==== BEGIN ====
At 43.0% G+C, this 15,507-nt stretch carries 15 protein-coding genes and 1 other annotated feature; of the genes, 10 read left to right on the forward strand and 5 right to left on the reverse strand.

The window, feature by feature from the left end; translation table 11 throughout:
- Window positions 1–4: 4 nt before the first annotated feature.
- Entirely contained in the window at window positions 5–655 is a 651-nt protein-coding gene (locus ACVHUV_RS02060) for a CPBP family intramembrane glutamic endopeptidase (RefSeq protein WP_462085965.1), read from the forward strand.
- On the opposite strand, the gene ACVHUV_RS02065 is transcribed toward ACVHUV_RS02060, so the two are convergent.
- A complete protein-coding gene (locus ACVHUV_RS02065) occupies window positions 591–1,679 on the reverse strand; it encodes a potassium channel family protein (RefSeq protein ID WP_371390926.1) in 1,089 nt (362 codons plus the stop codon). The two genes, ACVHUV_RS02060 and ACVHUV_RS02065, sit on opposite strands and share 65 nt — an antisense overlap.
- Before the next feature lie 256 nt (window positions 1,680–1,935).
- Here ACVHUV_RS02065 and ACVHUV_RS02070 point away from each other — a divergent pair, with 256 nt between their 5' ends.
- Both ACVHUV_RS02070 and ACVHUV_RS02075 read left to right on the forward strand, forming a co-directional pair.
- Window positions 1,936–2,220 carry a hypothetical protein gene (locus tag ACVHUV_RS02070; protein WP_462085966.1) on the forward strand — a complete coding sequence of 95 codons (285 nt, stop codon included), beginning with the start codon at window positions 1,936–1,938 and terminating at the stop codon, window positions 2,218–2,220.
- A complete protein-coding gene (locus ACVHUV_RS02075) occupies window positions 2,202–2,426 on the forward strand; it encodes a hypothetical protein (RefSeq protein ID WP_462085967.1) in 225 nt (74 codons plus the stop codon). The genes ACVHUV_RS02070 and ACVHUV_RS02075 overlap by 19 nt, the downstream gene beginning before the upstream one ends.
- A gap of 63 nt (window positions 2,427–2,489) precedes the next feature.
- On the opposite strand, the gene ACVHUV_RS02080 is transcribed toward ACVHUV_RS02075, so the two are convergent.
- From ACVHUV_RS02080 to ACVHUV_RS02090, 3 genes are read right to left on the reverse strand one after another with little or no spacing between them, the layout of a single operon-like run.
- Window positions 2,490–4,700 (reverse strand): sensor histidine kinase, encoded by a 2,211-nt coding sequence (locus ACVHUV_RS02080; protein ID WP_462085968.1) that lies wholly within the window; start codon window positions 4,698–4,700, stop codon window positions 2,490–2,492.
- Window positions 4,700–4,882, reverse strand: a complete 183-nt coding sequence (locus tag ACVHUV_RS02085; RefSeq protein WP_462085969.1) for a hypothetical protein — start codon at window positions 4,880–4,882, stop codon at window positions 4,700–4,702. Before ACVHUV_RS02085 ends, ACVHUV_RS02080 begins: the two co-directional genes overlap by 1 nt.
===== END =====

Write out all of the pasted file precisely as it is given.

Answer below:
At 43.0% G+C, this 15,507-nt stretch carries 15 protein-coding genes and 1 other annotated feature; of the genes, 10 read left to right on the forward strand and 5 right to left on the reverse strand.

The window, feature by feature from the left end; translation table 11 throughout:
- Window positions 1–4: 4 nt before the first annotated feature.
- Entirely contained in the window at window positions 5–655 is a 651-nt protein-coding gene (locus ACVHUV_RS02060) for a CPBP family intramembrane glutamic endopeptidase (RefSeq protein WP_462085965.1), read from the forward strand.
- On the opposite strand, the gene ACVHUV_RS02065 is transcribed toward ACVHUV_RS02060, so the two are convergent.
- A complete protein-coding gene (locus ACVHUV_RS02065) occupies window positions 591–1,679 on the reverse strand; it encodes a potassium channel family protein (RefSeq protein ID WP_371390926.1) in 1,089 nt (362 codons plus the stop codon). The two genes, ACVHUV_RS02060 and ACVHUV_RS02065, sit on opposite strands and share 65 nt — an antisense overlap.
- Before the next feature lie 256 nt (window positions 1,680–1,935).
- Here ACVHUV_RS02065 and ACVHUV_RS02070 point away from each other — a divergent pair, with 256 nt between their 5' ends.
- Both ACVHUV_RS02070 and ACVHUV_RS02075 read left to right on the forward strand, forming a co-directional pair.
- Window positions 1,936–2,220 carry a hypothetical protein gene (locus tag ACVHUV_RS02070; protein WP_462085966.1) on the forward strand — a complete coding sequence of 95 codons (285 nt, stop codon included), beginning with the start codon at window positions 1,936–1,938 and terminating at the stop codon, window positions 2,218–2,220.
- A complete protein-coding gene (locus ACVHUV_RS02075) occupies window positions 2,202–2,426 on the forward strand; it encodes a hypothetical protein (RefSeq protein ID WP_462085967.1) in 225 nt (74 codons plus the stop codon). The genes ACVHUV_RS02070 and ACVHUV_RS02075 overlap by 19 nt, the downstream gene beginning before the upstream one ends.
- A gap of 63 nt (window positions 2,427–2,489) precedes the next feature.
- On the opposite strand, the gene ACVHUV_RS02080 is transcribed toward ACVHUV_RS02075, so the two are convergent.
- From ACVHUV_RS02080 to ACVHUV_RS02090, 3 genes are read right to left on the reverse strand one after another with little or no spacing between them, the layout of a single operon-like run.
- Window positions 2,490–4,700 (reverse strand): sensor histidine kinase, encoded by a 2,211-nt coding sequence (locus ACVHUV_RS02080; protein ID WP_462085968.1) that lies wholly within the window; start codon window positions 4,698–4,700, stop codon window positions 2,490–2,492.
- Window positions 4,700–4,882, reverse strand: a complete 183-nt coding sequence (locus tag ACVHUV_RS02085; RefSeq protein WP_462085969.1) for a hypothetical protein — start codon at window positions 4,880–4,882, stop codon at window positions 4,700–4,702. Before ACVHUV_RS02085 ends, ACVHUV_RS02080 begins: the two co-directional genes overlap by 1 nt.